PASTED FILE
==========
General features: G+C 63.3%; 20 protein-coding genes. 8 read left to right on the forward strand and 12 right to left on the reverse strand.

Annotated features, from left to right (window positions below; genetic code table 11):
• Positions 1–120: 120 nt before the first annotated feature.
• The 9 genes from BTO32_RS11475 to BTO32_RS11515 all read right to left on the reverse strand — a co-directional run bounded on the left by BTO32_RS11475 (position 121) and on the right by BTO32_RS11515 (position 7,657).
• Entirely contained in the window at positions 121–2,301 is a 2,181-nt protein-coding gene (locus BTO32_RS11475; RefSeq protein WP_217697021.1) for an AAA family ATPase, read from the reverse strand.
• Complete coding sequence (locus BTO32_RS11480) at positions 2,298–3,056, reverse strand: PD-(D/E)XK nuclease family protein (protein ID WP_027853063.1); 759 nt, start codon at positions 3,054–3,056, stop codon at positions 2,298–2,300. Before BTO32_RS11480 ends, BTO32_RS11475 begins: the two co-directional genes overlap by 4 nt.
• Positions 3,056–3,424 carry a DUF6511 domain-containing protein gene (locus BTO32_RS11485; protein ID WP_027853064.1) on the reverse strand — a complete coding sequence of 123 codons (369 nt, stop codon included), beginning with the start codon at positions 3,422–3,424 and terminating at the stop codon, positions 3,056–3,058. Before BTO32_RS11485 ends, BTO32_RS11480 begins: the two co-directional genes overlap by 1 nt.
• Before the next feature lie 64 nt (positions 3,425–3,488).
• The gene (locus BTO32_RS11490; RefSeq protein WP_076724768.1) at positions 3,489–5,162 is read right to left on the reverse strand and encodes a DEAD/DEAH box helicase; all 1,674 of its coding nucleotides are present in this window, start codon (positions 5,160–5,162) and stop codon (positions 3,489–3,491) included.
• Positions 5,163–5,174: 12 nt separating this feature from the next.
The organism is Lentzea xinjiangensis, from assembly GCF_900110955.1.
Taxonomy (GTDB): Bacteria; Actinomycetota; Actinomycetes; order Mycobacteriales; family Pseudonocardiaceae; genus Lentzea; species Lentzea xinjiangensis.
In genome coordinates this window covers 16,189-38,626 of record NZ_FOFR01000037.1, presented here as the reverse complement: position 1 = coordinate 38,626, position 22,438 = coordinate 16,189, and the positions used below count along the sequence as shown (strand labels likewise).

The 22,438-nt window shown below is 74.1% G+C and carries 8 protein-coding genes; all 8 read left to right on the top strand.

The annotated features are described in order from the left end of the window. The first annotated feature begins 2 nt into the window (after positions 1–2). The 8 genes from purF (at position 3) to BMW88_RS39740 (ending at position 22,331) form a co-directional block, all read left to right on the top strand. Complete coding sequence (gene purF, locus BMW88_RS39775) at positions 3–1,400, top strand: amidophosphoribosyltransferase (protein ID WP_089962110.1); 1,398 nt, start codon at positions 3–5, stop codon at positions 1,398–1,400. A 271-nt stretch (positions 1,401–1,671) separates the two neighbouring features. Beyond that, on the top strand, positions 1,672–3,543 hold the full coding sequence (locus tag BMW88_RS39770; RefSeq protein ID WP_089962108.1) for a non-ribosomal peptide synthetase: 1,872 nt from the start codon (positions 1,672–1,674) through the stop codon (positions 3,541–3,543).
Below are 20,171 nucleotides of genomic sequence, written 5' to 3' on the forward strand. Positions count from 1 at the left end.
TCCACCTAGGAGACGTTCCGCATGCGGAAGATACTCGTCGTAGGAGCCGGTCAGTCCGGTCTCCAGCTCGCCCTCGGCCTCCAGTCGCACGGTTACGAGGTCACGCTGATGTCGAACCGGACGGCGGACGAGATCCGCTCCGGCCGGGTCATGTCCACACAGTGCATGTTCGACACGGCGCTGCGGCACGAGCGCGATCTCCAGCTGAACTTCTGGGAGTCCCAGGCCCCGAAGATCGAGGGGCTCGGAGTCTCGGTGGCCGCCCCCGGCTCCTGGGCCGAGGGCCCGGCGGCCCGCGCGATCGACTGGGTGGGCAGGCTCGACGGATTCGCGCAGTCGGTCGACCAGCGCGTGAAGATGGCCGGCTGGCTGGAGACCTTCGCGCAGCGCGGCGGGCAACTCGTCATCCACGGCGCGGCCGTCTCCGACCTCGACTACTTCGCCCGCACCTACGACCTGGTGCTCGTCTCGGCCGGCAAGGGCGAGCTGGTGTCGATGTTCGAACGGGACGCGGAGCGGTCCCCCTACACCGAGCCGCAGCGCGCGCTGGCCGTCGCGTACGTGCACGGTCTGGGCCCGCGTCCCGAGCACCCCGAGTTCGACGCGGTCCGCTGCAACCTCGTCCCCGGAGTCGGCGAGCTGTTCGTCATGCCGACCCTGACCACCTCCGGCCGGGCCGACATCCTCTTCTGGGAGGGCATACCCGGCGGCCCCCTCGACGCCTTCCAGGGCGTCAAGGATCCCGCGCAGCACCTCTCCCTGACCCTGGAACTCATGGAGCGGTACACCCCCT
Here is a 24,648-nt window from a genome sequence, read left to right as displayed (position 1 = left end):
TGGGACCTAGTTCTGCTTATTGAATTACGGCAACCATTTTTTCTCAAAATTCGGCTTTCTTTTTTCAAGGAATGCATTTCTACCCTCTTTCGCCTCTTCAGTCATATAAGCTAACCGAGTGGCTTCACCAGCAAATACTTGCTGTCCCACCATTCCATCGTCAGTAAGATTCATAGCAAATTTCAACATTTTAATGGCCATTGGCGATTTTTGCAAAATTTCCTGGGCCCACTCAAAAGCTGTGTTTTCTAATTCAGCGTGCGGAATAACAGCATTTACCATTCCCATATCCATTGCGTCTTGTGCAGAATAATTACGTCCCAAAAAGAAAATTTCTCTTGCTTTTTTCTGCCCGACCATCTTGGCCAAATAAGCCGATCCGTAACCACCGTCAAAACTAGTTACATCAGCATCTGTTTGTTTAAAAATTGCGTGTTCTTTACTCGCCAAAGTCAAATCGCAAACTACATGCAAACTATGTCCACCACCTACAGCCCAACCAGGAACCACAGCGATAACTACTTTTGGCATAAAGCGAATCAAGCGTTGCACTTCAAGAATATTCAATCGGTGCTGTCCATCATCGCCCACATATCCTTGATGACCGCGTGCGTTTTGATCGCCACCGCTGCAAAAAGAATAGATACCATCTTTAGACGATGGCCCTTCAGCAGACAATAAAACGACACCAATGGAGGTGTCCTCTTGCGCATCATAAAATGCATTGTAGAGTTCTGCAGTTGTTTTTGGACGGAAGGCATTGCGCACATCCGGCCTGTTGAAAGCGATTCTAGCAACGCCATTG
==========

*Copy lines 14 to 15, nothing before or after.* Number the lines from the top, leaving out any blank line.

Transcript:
The 22,438-nt window shown below is 74.1% G+C and carries 8 protein-coding genes; all 8 read left to right on the top strand.

The annotated features are described in order from the left end of the window. The first annotated feature begins 2 nt into the window (after positions 1–2). The 8 genes from purF (at position 3) to BMW88_RS39740 (ending at position 22,331) form a co-directional block, all read left to right on the top strand. Complete coding sequence (gene purF, locus BMW88_RS39775) at positions 3–1,400, top strand: amidophosphoribosyltransferase (protein ID WP_089962110.1); 1,398 nt, start codon at positions 3–5, stop codon at positions 1,398–1,400. A 271-nt stretch (positions 1,401–1,671) separates the two neighbouring features. Beyond that, on the top strand, positions 1,672–3,543 hold the full coding sequence (locus tag BMW88_RS39770; RefSeq protein ID WP_089962108.1) for a non-ribosomal peptide synthetase: 1,872 nt from the start codon (positions 1,672–1,674) through the stop codon (positions 3,541–3,543).